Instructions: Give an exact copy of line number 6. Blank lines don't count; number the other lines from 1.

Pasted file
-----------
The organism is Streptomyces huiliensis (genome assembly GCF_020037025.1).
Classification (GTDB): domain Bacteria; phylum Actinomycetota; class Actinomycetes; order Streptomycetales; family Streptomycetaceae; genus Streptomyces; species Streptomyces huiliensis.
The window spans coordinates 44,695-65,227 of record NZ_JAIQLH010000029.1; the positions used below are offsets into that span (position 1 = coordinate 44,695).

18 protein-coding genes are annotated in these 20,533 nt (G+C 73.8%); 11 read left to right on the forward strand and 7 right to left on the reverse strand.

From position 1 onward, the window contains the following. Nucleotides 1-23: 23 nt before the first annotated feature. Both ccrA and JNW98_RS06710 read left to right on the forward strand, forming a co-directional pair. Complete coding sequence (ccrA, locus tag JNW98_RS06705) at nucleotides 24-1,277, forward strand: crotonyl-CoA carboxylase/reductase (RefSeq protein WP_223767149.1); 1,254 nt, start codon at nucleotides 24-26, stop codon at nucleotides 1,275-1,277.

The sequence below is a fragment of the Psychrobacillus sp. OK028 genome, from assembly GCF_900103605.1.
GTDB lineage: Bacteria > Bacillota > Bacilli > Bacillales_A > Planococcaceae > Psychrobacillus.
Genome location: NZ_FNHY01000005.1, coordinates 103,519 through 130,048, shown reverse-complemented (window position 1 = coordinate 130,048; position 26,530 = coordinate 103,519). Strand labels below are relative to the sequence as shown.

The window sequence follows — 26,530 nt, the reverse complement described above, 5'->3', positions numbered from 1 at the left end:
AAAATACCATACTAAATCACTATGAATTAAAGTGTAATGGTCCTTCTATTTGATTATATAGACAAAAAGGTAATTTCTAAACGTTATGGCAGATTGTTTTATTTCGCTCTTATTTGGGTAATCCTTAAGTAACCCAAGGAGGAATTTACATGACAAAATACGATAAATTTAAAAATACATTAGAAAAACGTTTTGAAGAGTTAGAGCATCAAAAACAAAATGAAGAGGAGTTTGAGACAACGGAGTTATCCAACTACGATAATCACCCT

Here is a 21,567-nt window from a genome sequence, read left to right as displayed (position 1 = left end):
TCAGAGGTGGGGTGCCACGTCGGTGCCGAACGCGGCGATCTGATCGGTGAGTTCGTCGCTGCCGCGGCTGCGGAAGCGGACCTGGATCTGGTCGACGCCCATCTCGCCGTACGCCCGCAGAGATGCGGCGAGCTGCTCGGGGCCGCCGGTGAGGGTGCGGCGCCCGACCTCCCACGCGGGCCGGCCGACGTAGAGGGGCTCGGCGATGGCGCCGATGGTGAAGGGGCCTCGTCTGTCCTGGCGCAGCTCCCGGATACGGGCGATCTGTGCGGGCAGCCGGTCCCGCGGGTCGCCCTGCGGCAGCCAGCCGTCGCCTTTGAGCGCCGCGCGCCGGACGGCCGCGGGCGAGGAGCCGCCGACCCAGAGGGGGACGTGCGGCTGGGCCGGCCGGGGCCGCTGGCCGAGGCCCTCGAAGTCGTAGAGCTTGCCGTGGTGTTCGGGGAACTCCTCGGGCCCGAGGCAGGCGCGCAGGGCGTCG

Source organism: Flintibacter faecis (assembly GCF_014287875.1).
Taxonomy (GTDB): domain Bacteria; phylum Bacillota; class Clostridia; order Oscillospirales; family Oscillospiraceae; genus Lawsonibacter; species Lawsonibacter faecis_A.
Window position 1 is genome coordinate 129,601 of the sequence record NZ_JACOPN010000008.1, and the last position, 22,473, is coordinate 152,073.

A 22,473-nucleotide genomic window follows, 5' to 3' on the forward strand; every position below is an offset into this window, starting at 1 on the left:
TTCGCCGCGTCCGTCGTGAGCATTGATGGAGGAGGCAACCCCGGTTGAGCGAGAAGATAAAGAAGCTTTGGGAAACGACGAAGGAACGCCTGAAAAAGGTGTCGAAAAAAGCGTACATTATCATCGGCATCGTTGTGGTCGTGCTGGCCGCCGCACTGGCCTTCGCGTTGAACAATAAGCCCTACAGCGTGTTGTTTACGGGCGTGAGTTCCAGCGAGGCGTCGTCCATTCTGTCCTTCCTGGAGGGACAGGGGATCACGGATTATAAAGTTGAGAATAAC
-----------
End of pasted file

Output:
The sequence below is a fragment of the Psychrobacillus sp. OK028 genome, from assembly GCF_900103605.1.